Top ChoiceRestaurants in KreuzbergMarkthalle Neun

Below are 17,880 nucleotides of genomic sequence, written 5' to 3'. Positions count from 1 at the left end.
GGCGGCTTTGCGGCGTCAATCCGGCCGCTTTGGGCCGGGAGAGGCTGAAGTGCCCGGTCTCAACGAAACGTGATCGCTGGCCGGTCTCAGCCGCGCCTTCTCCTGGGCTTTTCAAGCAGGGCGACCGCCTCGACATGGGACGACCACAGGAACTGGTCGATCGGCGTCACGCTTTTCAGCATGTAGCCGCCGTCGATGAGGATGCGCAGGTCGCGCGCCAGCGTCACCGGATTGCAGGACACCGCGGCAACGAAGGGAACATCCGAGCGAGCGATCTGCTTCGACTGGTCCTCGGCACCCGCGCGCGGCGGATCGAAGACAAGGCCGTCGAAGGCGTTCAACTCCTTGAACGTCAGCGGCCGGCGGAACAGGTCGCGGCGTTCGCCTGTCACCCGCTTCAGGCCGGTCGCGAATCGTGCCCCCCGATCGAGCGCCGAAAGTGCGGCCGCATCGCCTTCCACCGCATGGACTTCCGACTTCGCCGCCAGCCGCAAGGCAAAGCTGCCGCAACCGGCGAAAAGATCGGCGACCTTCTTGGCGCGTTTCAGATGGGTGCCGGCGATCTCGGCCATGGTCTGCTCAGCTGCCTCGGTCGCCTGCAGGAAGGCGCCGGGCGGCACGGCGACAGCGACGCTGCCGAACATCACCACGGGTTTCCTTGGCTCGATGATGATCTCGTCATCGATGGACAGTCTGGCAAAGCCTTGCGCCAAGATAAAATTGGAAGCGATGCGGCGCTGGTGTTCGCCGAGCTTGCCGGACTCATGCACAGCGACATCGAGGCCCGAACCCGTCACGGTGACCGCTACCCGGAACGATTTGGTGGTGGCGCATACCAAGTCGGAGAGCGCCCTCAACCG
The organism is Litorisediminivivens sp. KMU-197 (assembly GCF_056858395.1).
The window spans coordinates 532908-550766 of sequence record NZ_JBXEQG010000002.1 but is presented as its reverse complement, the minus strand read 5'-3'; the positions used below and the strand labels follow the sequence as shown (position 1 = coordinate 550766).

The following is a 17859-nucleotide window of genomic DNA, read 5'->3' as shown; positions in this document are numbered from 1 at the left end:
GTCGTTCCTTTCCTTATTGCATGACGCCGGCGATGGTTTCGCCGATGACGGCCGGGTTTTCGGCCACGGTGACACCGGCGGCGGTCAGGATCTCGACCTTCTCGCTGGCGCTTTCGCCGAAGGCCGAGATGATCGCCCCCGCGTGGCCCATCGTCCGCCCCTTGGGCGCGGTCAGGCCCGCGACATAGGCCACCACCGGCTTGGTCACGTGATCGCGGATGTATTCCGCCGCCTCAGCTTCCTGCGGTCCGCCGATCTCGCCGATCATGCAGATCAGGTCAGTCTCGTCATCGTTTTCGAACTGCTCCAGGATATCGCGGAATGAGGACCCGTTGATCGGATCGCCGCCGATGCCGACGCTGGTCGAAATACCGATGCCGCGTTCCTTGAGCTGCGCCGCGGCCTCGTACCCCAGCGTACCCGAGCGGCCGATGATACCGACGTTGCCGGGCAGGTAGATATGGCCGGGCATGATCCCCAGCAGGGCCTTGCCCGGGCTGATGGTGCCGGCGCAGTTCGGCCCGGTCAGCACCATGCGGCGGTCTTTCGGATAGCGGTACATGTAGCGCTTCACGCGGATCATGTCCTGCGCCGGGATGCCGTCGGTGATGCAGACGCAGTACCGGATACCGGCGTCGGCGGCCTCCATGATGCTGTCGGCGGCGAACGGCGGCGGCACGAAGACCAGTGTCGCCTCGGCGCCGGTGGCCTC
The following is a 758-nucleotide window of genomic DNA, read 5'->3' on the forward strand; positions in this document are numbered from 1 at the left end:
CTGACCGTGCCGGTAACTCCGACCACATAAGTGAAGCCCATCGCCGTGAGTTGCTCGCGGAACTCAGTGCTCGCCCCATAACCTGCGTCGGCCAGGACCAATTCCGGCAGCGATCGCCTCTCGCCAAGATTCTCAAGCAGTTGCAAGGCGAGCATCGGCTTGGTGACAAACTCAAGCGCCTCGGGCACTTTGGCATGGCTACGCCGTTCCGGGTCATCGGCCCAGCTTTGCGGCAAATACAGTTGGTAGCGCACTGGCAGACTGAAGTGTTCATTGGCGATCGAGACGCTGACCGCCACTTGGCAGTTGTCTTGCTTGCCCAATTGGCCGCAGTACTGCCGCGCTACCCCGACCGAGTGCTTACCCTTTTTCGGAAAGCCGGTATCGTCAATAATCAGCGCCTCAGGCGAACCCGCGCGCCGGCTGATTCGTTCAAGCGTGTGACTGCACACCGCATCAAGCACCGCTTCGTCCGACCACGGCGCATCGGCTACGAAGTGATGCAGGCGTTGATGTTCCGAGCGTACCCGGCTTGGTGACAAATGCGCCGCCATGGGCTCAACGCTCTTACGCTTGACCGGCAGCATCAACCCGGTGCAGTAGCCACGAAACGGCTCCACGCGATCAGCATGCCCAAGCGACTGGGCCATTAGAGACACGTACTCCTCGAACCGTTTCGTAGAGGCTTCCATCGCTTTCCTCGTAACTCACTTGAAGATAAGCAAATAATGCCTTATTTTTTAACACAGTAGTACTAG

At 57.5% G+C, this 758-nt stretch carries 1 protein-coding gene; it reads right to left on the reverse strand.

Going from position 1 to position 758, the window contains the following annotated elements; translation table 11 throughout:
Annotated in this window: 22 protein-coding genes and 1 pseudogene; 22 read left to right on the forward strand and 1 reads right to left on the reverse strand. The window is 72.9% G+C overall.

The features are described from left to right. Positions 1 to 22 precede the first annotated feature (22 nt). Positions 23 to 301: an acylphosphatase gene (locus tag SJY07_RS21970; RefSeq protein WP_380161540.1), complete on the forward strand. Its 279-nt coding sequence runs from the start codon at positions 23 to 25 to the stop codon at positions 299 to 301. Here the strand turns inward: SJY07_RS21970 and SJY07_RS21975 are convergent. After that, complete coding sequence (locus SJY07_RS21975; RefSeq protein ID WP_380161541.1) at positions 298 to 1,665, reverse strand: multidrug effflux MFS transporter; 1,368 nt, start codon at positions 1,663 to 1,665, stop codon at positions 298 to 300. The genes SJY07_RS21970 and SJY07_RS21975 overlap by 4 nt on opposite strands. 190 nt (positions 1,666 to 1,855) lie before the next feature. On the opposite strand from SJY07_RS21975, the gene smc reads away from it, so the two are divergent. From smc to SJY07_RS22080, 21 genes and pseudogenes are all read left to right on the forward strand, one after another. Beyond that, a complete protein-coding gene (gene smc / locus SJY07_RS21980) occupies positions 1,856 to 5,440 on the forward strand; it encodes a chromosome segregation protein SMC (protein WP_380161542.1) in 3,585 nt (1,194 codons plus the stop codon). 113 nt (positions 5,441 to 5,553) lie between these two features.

Markthalle Neun is a wonderful reminder that Berlin is a city of second chances. The 19th-century market hall, an architectural marvel of iron beams and latticework, was in a state of neglect several years ago – but is now enjoying a new era of glory days. What to eat Markthalle Neun is located in the trendy Kreuzberg neighborhood © JJFarquitectos/Getty At this food hall in the trendy Kreuzberg neighborhood, local and regional producers present wares made with passion. All-stars include the Tofu Tussis, a female tofu-making duo, a sausage maker named Simon and one of Berlin’s best cake-bakers, Frau Zeller. From the artisan cheese producers to vegetable farmers, organic and sustainable are more than just buzzwords here. All the excitement of wafting aromas, taste test marathons and scenesters shooting the breeze is enough to get any stomach rumbling – and thankfully, you’re in the right place. There’s plenty to snack your way through such as the on-site butchery Kumpel & Keule’s burger (perhaps Berlin’s best, assembled from ingredients sourced across the Markthalle’s stands), fresh homemade ravioli and gnocchi from Mani in Pasta, fluffy focaccia from Sironi ’s Italian bakery, and much more. Craft beer from the on-site Heidenpeters brewery is prime to wash it all down. Markthalle Neun is a community space with purpose, bringing together neighborhood residents, foodies and some of Berlin’s best gastronomes under one beautiful open roof. It’s the perfect place to watch locals weave in and around rows of fresh produce, ticking off their weekly grocery lists or scoping out delicacies for evening dinner parties. Even the employees of some of Berlin’s most lauded restaurants, like Coda Dessert & Dining and Nobelhart & Schmutzig, can be seen shopping ingredients here for staff meals and even dinner service. Events at Markthalle Neun In addition to the regular market days, check the Markthalle’s website for an ever-changing list of events – from cheese festivals to sake tastings and new editions of the Schlachtfest (a German feast and slaughter tradition). The history of the Markthalle Neun As the name implies, Markthalle Neun was the ninth (of a total of 14) market hall built in Berlin in the late 19th century. The market was successful in trade for decades, including following the Second World War when it luckily only sustained minor damage. Despite this, over time, the market succumbed to competition from local supermarkets. In Kreuzberg, a West Berlin neighborhood that was low-income and predominantly migrant, it fell into neglect. Right up until the 1990s, the building was a haunt primarily for tacky discounters. This all changed in 2009 when three locals formed an initiative to keep the market hall out of the mitts of big investors. Their concept to use the space for a local and sustainability-driven project was approved by city officials in 2012 and the Markthalle Neun was born. Since then, to say the space has become a tourist hotspot would be an understatement. Other revamped market halls, including the Arminius Markthalle and Markthalle Pfefferberg, have followed suit, but Markthalle Neun still remains a beloved trendsetter. Several of the independent businesses here, from Sironi to Rosa Canina organic ice cream shop, have gained such cult followings here they’ve opened additional brick-and-mortar stores. Due to its popularity, Kreuzbergers community groups regularly advocate for locals from their gentrifying neighborhood who may want to shop here but cannot afford some of the higher-priced artisan goods. Stands like the Wildnergartnerei, a collective of hippie farmers outside of Berlin, sell their veggies on a tiered scale to accommodate the neighborhood’s disparate incomes. In 2019, when the Markthalle announced it would cancel the contract of the Aldi discount supermarket, locals jumped into action and protested the decision in support of lower-income families. Gentrification is tricky and no other Kreuzberg establishment indicates that better than Markthalle Neun. But in spite of it all, it’s also a symbol of a very certain kind of Berlin solidarity. Berliners do their best to make sure that no one gets left behind. The Flutgraben water canal livens up during the summer months ©canadastock/Shutterstock Best time to visit Markthalle Neun Markthalle Neun is a sleeping giant. The market hall, like many German establishments, is closed on Sundays. Otherwise, throughout the week it is open from noon to 6pm. The only exception are Thursday evenings until 10pm when chaos ensues because of the blockbuster event: Street Food Thursdays. Every week in the historic market hall, a sea of hungry hipsters (mostly tourists) punch blindly between long queues and communal tables for international eats galore. It’s an exotic smorgasbord that might feature New Zealand meat pies, Taiwanese burgers, Argentine pulled pork sandwiches, Korean tacos or Vietnamese steamed pork buns. Pick and choose, score a seat at a table and chow down with a glass of wine or a pint of Thirsty Lady pale ale from Heidenpeters. However, if you want to experience the Markthalle Neun like a local, go on a Saturday afternoon. That’s when you can see the gastronomes doing their shopping for weekend service earlier in the day. Later on, Berliners ball out on all-day smorgasbords of their favorite stands, from the smoked barbecue sandwiches at Big Stuff to seafood platters at the Fisch Klub truck, cheese assortments from Alte Milch, and more. Along with a bottle (or two) of German sparkling wine from Weinhandlung Suff, you can’t do much better on a weekend afternoon. Getting there Markthalle Neun is most easily reached from the Berlin U-bahn station Görlitzer Bahnhof (about a five-minute walk away). You can also reach it by taking the M29 and 140 bus lines.